And for NetBSD (FFSv1), we have /dev/hda4 which is equivalent to /dev/wd0c  And for NetBSD (FFSv1), we have /dev/hda4 which is equivalent to /dev/wd0c 
   
 But these devices are whole BSD slices (BIOS partitions), not BSD partitions.  But these devices are whole BSD slices (BIOS partitions), not BSD partitions. 
   
 By examinating carefully sfdisk - l output, we find that: /dev/hda3 (134767+,144935-) includes /dev/hda8 (134767+,143910-) and /dev/hda9 (143910+,144935-) /dev/hda4 (144935+,155060) includes /dev/hda10 (144935+,154078-) and /dev/hda11 (154078+,155060)  By examinating carefully sfdisk - l output, we find that: /dev/hda3 (134767+,144935-) includes /dev/hda8 (134767+,143910-) and /dev/hda9 (143910+,144935-) /dev/hda4 (144935+,155060) includes /dev/hda10 (144935+,154078-) and /dev/hda11 (154078+,155060) 
   
 And we may deduce that for FreeBSD: /dev/hda8 is equivalent to /dev/ad0s3a (FreeBSD root partition) /dev/hda9 is equivalent to /dev/ad0s3b (FreeBSD swap)  And we may deduce that for FreeBSD: /dev/hda8 is equivalent to /dev/ad0s3a (FreeBSD root partition) /dev/hda9 is equivalent to /dev/ad0s3b (FreeBSD swap) 
   
 And for NetBSD: /dev/hda10 is equivalent to /dev/wd0a (NetBSD root partition) /dev/hda11 is equivalent to /dev/wd0b (NetBSD swap)  And for NetBSD: /dev/hda10 is equivalent to /dev/wd0a (NetBSD root partition) /dev/hda11 is equivalent to /dev/wd0b (NetBSD swap) 
   
 Thus FreeBSD root partition lies at /dev/hda8. First create a directory to mount FFS partition and then mount it:  Thus FreeBSD root partition lies at /dev/hda8. First create a directory to mount FFS partition and then mount it: 
          
     # mkdir /mnt/freebsd      # mkdir /mnt/freebsd
     # mount -t ufs -o ro,ufstype=ufs2 /dev/hda8 /mnt/freebsd/      # mount -t ufs -o ro,ufstype=ufs2 /dev/hda8 /mnt/freebsd/
          
   
 And NetBSD root partition lies at /dev/hda10. First create a directory to mount FFS partition and then mount it:  And NetBSD root partition lies at /dev/hda10. First create a directory to mount FFS partition and then mount it:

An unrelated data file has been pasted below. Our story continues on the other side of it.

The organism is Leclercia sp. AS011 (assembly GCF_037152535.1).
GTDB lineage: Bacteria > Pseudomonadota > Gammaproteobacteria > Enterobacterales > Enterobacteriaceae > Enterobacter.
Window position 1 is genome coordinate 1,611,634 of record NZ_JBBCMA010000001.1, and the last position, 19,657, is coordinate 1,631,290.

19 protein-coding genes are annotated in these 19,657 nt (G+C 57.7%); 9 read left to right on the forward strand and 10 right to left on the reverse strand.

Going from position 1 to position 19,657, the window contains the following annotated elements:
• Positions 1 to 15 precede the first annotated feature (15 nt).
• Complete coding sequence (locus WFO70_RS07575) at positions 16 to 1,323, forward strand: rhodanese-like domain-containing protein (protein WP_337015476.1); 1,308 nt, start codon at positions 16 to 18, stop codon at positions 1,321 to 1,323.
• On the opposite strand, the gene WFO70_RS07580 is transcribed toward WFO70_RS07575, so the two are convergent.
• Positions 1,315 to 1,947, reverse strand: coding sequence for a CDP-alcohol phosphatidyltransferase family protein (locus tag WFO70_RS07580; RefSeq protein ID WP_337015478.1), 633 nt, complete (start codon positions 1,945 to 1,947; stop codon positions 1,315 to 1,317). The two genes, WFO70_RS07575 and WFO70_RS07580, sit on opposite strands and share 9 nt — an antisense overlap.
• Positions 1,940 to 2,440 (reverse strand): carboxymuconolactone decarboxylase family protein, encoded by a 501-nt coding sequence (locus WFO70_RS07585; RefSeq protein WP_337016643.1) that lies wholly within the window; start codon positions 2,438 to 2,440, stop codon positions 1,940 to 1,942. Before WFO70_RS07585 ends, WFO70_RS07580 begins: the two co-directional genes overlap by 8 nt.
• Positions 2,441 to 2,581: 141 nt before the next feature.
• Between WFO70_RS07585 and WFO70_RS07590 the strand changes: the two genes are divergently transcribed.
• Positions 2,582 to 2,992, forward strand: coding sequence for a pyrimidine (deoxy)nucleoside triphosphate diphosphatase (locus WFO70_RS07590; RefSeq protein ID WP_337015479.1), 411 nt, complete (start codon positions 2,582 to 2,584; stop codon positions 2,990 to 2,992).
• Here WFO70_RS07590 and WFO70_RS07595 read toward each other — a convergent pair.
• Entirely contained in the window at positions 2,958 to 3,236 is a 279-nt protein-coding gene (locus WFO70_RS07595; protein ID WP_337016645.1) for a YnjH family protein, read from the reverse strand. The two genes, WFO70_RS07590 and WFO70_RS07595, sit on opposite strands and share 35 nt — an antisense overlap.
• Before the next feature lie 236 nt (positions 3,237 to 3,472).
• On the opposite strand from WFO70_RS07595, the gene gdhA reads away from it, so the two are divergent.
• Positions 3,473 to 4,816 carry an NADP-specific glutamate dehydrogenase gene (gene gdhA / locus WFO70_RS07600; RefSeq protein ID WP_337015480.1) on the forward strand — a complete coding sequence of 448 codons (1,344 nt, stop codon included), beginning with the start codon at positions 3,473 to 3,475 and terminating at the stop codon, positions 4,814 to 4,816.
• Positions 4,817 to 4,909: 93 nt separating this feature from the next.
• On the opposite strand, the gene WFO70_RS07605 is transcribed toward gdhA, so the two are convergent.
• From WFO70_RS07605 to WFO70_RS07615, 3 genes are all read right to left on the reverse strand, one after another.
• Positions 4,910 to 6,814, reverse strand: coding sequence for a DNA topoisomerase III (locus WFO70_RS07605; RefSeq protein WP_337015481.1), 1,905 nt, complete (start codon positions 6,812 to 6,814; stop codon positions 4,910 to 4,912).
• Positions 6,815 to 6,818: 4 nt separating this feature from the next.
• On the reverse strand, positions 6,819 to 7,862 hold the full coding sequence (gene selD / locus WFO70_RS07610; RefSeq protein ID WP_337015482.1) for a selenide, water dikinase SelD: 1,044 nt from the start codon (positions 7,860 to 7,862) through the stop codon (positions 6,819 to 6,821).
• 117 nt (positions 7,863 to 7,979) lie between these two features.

# mkdir /mnt/netbsd      # mkdir /mnt/netbsd
     # mount -t ufs -o ro,ufstype=44bsd /dev/hda10 /mnt/netbsd/      # mount -t ufs -o ro,ufstype=44bsd /dev/hda10 /mnt/netbsd/
          
   
 Let's browse it:  Let's browse it: 
          
     # ls /mnt/*bsd      # ls /mnt/*bsd
     /mnt/freebsd:      /mnt/freebsd:
     bin   cdrom   COPYRIGHT  dist     etc   lib      media  proc    root  sys  usr      bin   cdrom   COPYRIGHT  dist     etc   lib      media  proc    root  sys  usr
     boot  compat  dev        entropy  home  libexec  mnt    rescue  sbin  tmp  var      boot  compat  dev        entropy  home  libexec  mnt    rescue  sbin  tmp  var
     /mnt/netbsd:      /mnt/netbsd:
     altroot  etc                 gnome-screensave.core  mnt      root   var      altroot  etc                 gnome-screensave.core  mnt      root   var
     bin      GENERIC             kern                   netbsd   sbin      bin      GENERIC             kern                   netbsd   sbin
     boot     GENERIC-DIAGNOSTIC  lib                    onetbsd  stand      boot     GENERIC-DIAGNOSTIC  lib                    onetbsd  stand
     CUSTOM   GENERIC-LAPTOP      libdata                proc     tmp      CUSTOM   GENERIC-LAPTOP      libdata                proc     tmp
     dev      GENERIC-NOACPI      libexec                rescue   usr      dev      GENERIC-NOACPI      libexec                rescue   usr